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Story Last modified at 9:27 p.m. on Wednesday, February 16, 2011

Places we dislike, but can't seem to avoid

by Frank E. Baker

There are some places that just never seem to be very much fun, so I thought I'd offer a few tips on how to make the best of such situations. There are undoubtedly worse places than those on my top 10 list; for instance, jail. But I could find absolutely no upside in those situations.

1. Hospital – No one likes going to a hospital, even to visit. However, I've noticed that many doctors, nurses, technicians and other hospital staff have developed keen senses of humor, perhaps as a coping tool to combat stress. If you take their lead and go with their flow you'll find yourself much more at ease, no matter how stressful the situation.

2. Doctor waiting rooms – I don't mind the "big room" nearly as much as the "little room." You wait and wait in the little room and never know when the doctor is going to burst through the door. You wish you had a five-second warning so you could toss the People magazine and grab a Time or Newsweek that made you appear intelligent. While you're waiting, refrain from looking at little booklets that describe other diseases. You'll start imagining that you have other things wrong with you.

3. Department of Motor Vehicles (DMV) – I can't gripe too much about the facility in Eagle River. You pick your number and there are generally only a few people ahead of you. The clerks know how to smile and even conduct short conversations. The old DMV on Dowling Road in Anchorage, however, was gruesome. You stood in long, gated lines like at Disneyworld and everyone seemed to wear a scowl as if they had just lost a $50 million lottery by one number. I think I once suggested to DMV that they should hire someone like Pee-Wee Herman to do a song and dance routine every half hour or so just to liven things up. All I got was the scowl.

4. U.S. post office – People standing in line at the post office have the same look on their faces as those at the old Dowling DMV, except there is more of a detached, despondent, resigned mood, bordering on pathos. They know there is no other way – and they will stand in the line no matter how long it takes. One way to pass the time is to have conversations with other customers. I like to talk loud to annoy one of the clerks, who has had it in for me since 2002 when I lost my mailbox key. I think she is an undercover Mail Cop like the Library Cop in TV's "Seinfeld," and I should know better than to raise her ire.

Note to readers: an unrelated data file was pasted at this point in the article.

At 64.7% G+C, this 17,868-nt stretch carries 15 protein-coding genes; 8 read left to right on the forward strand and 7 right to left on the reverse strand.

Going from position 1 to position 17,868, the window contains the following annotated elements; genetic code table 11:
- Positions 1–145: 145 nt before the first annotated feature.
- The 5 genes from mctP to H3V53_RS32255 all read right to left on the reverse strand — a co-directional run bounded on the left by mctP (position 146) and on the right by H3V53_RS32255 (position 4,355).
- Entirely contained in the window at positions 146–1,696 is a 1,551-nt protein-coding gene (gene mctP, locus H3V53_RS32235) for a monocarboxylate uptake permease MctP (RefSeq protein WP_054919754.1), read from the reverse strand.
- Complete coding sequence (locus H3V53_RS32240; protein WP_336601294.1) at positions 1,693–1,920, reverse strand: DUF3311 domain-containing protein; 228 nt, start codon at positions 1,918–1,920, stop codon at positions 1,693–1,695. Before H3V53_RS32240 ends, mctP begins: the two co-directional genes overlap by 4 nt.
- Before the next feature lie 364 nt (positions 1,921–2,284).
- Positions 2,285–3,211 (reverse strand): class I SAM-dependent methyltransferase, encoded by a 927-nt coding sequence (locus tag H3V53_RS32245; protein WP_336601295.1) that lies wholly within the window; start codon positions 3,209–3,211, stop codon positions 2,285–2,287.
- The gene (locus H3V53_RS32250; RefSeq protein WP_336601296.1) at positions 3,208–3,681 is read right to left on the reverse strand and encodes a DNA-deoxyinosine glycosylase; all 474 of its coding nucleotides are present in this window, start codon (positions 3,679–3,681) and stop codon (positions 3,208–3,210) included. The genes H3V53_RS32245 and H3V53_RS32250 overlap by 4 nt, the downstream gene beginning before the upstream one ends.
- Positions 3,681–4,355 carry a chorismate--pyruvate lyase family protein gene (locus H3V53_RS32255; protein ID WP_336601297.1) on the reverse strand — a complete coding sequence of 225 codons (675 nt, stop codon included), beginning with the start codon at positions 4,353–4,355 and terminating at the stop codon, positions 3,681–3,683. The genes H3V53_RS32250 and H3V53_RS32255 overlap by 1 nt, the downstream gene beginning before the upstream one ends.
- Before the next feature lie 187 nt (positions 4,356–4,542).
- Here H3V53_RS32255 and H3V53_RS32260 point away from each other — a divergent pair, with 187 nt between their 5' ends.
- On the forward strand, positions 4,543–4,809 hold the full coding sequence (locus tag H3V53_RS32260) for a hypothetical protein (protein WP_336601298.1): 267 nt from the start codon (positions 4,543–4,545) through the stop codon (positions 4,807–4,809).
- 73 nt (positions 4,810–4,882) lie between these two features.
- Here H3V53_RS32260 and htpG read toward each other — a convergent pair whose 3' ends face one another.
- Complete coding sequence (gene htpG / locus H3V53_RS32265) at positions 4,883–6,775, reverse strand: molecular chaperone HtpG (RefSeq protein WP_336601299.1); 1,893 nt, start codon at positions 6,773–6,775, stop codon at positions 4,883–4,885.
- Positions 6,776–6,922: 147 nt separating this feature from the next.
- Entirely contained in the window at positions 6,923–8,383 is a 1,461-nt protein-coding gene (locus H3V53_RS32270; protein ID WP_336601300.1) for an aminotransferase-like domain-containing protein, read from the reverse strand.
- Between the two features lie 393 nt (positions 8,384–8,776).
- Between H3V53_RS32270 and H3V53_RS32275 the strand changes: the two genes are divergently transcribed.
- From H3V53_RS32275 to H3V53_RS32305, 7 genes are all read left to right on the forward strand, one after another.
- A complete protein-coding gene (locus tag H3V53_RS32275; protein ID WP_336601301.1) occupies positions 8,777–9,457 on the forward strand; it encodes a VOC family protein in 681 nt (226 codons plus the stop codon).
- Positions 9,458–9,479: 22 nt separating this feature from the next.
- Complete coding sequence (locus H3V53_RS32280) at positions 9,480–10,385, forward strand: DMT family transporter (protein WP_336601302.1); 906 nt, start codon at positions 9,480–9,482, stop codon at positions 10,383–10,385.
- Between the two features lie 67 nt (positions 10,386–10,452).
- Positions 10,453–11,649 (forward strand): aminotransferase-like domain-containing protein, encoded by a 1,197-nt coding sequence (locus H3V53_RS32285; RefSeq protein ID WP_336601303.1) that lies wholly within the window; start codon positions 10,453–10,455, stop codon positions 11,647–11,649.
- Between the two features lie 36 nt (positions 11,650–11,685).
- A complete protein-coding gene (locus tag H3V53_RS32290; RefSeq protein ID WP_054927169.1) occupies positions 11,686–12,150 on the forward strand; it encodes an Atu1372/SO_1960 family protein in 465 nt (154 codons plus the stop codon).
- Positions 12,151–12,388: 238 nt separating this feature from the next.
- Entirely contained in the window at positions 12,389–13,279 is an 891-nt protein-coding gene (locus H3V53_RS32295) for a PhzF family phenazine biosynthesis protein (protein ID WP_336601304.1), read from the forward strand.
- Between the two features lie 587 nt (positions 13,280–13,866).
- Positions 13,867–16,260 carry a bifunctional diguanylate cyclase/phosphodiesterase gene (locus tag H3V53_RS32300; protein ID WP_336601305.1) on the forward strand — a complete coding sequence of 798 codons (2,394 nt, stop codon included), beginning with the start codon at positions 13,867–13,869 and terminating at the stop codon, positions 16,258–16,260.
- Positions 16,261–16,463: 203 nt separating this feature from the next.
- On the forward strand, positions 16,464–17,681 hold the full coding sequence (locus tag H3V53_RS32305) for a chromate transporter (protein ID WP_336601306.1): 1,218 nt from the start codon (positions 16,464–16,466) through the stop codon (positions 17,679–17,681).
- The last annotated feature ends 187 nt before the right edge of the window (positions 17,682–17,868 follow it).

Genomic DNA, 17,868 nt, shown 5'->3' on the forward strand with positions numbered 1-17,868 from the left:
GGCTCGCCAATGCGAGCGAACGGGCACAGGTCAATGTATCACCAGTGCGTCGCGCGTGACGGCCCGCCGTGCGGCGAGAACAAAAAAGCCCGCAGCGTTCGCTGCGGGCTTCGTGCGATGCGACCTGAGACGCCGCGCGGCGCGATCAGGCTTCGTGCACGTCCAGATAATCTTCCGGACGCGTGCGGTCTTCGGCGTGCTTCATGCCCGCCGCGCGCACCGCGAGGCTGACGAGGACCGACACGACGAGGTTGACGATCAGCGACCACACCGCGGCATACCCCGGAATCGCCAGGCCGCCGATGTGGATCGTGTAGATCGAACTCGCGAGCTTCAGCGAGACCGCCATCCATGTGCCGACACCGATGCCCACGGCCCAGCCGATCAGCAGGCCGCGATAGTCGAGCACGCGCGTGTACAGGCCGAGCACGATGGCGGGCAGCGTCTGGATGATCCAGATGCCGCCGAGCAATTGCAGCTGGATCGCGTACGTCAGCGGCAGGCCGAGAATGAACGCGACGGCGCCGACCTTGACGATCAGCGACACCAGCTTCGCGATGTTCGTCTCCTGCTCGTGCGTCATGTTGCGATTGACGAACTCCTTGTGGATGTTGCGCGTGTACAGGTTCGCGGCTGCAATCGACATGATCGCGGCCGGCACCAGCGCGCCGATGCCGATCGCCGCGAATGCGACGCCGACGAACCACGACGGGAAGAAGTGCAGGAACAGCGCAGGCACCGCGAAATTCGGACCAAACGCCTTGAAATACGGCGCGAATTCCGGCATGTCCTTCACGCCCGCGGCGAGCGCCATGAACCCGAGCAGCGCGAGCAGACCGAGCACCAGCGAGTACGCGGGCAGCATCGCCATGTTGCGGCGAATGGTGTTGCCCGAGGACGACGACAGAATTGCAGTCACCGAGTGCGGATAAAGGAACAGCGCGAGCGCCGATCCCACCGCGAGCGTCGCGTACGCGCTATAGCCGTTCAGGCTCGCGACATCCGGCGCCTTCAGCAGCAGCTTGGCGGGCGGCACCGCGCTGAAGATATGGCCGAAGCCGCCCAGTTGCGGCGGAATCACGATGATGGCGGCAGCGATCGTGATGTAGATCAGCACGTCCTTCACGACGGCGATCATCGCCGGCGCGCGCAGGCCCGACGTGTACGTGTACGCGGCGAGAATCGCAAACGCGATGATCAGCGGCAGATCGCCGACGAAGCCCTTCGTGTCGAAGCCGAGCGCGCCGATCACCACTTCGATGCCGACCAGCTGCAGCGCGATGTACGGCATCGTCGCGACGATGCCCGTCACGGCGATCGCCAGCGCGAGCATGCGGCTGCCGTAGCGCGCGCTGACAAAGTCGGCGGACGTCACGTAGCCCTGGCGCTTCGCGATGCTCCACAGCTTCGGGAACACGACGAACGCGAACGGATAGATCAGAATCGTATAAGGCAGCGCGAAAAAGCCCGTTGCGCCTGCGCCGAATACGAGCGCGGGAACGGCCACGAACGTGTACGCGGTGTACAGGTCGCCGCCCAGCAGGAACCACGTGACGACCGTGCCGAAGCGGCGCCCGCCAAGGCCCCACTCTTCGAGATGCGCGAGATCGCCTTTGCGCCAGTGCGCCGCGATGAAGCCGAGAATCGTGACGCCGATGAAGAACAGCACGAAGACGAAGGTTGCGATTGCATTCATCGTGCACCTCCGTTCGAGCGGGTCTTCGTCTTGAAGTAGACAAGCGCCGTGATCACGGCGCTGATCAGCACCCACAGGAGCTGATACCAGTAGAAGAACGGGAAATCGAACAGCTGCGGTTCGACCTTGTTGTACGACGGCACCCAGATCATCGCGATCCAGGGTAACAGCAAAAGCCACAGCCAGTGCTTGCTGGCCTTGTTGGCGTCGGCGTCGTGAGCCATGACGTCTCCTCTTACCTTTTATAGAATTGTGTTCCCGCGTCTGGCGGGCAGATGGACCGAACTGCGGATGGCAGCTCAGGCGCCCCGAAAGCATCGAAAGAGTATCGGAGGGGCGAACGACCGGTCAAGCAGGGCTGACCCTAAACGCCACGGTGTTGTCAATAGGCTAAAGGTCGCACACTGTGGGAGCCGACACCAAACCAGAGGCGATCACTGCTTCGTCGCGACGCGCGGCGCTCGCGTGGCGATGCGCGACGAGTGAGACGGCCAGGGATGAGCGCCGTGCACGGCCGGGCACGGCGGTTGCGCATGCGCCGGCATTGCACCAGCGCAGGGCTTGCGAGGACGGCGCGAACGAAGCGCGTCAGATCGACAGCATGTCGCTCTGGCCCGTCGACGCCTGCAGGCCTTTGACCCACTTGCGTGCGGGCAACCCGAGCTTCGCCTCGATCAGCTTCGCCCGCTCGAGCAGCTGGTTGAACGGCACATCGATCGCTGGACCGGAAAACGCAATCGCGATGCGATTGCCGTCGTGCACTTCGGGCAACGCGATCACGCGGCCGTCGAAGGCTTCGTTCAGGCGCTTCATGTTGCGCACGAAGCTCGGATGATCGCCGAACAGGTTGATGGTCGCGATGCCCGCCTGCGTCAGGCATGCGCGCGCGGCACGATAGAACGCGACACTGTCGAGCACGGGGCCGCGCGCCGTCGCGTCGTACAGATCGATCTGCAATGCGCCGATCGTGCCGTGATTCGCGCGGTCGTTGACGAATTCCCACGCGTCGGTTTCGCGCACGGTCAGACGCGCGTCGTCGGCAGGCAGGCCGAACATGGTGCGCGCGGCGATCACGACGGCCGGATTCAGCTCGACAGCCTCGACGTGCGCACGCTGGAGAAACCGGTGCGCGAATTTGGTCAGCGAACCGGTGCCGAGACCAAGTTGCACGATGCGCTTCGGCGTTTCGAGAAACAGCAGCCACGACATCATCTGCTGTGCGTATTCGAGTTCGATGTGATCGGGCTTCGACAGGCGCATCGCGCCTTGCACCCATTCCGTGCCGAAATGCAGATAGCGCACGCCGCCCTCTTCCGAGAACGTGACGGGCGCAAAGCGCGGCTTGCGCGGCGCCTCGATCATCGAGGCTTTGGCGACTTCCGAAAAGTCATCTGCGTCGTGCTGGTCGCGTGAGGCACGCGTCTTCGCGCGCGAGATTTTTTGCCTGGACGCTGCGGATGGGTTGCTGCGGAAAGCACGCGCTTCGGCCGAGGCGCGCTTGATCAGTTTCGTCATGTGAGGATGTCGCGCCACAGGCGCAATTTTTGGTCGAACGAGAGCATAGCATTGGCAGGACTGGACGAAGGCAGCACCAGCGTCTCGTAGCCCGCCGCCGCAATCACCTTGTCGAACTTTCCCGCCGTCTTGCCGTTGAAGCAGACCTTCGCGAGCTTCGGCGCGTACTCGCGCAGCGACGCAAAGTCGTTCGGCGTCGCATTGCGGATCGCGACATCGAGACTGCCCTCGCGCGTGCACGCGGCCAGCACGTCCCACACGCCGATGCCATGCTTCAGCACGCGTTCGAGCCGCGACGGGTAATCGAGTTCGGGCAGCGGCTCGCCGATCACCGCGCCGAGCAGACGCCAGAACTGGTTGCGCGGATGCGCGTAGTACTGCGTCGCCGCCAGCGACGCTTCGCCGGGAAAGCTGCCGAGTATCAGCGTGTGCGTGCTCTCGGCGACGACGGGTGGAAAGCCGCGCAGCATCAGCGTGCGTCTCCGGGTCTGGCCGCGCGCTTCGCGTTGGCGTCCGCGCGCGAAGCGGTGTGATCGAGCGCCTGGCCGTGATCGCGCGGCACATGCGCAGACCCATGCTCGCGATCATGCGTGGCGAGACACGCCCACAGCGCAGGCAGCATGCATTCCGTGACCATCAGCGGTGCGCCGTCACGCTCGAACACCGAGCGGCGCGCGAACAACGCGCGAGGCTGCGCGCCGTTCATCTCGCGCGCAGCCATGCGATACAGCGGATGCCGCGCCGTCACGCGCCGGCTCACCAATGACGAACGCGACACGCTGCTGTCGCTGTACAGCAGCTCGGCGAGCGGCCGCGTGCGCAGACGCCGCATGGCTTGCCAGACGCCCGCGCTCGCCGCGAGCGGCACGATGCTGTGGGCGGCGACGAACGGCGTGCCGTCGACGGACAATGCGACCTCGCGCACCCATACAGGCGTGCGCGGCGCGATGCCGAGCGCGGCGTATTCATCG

5. Airport security – If we just completely surrendered and said to them, "Do what you will with me," it probably wouldn't be so bad. But living in a free, democratic country all our lives, it's quite difficult to submit to full body gropes and scans. By now, however, TSA personnel are probably like doctors. They've "seen it all," so I'm not inclined to get too upset about anything they want to do to me.

6. Airplane "middle seat" – The misery level is measured in how much the passengers on either side encroach upon your precious 18 inches of seat space, or in whether they have recently eaten onions. Being in the middle seat calls for one of the highest levels of attainment in Zen Buddhism, almost Master status; or a superbly honed ability in astral projection, such as placing yourself floating across a serene lake in a canoe. I imagine myself inside a can of sardines. It puts me right to sleep.

7. Blood Bank – Years ago, before I travelled to Europe, Mexico and South America, the local Blood Bank called me about every three months. I guess my type-O positive variety was in high demand. I once had a nightmare that a Blood Bank enforcement officer came out to my home in the middle of the night in a white van and hauled me away. I like their cookies and juice, but I've always been disappointed they can't offer a Starbucks double latte. I suppose there isn't any fluid more precious than blood, and that I should be thankful someone is going to benefit from it, perhaps me, someday.

8. On the outbound Glenn Highway after the first snowfall – I know an astronaut personally, and he considers the Glenn more dangerous than space flight, even re-entry. I'm not sure if people are racing home to see the 6 p.m. news, or whether they feel it's unhealthy for their car engine to run below 4,000 revolutions per minute, but it's quite amazing and entertaining to see people trying to drive 70 mph on glare ice.

9. Inside an outhouse at minus-20 degrees – Not everyone is privileged to have this unique experience. It's really good for embellished stories to the grandkids. Over the years temperatures drop down to minus-30 degrees and colder and stories include vivid descriptions of things that freeze in mid-air.

10. In your car alongside the road with a policeman at your window – This means you have probably done something wrong. Even if you don't think you did, a cardinal rule is to be polite to the officer. I am so polite with the "sir" and "yes, officer" that they probably suspect me of something far worse than having a brake light out. I've tried casual conversation, like telling them about other officers I know, mentioning their names, and I've noticed that it doesn't slow them down while writing the ticket. One way of looking at it is that it could be worse. You could be inside the patrol car. I feel like a fool thanking them for citing me. But I think we should. They are doing a very important job.

Frank E. Baker is a freelance writer who lives in Eagle River.

This article published in The Alaska Star on Wednesday, February 16, 2011.